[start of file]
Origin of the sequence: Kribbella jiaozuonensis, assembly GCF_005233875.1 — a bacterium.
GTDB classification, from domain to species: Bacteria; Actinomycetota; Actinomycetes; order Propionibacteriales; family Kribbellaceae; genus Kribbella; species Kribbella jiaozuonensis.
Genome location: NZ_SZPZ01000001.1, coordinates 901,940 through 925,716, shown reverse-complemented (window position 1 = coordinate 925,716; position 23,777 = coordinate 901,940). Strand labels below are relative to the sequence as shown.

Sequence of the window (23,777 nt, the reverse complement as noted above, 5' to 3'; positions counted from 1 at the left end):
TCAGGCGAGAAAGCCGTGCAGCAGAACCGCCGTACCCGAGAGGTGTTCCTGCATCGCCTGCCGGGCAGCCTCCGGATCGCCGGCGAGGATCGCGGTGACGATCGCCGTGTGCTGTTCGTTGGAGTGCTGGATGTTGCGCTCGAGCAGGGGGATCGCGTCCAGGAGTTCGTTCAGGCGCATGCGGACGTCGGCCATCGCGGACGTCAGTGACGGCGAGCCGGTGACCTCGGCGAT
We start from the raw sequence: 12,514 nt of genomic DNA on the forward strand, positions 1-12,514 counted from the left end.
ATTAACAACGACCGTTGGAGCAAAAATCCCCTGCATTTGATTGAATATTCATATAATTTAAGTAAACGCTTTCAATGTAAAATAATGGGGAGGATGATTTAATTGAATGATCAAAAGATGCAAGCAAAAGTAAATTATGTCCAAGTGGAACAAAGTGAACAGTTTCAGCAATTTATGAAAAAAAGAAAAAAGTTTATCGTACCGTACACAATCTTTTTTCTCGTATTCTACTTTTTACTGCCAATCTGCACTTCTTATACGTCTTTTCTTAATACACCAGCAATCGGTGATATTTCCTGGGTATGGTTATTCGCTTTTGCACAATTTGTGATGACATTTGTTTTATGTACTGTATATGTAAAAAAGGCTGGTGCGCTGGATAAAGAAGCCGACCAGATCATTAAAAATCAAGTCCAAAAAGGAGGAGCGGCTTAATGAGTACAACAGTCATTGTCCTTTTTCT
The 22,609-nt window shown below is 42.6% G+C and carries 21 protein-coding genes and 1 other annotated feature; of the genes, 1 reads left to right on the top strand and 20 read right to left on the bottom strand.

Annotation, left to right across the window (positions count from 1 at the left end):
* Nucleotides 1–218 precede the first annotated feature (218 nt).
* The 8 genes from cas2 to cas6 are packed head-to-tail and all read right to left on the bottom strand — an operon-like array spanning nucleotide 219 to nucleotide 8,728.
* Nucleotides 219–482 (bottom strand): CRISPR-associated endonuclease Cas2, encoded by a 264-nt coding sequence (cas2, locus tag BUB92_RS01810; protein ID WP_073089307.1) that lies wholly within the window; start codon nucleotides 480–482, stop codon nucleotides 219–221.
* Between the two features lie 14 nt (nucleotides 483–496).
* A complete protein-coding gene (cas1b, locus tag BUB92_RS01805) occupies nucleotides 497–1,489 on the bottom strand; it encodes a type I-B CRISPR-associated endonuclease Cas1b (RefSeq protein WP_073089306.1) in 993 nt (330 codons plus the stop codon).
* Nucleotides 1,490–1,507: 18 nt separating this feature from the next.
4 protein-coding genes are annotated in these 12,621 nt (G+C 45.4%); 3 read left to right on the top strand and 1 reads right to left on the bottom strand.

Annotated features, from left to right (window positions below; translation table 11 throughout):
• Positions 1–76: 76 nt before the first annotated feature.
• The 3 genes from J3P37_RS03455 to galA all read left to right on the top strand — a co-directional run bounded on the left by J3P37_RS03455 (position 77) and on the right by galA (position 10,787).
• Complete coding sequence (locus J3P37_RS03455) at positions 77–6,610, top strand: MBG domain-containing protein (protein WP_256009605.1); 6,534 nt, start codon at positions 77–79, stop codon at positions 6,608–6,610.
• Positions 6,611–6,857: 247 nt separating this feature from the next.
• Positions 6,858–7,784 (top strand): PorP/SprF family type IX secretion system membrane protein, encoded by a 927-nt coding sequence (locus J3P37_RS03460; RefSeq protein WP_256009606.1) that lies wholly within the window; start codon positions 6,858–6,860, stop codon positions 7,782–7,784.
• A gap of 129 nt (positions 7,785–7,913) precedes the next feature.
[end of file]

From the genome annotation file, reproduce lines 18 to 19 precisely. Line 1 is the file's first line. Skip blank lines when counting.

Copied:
• Positions 1–76: 76 nt before the first annotated feature.
• The 3 genes from J3P37_RS03455 to galA all read left to right on the top strand — a co-directional run bounded on the left by J3P37_RS03455 (position 77) and on the right by galA (position 10,787).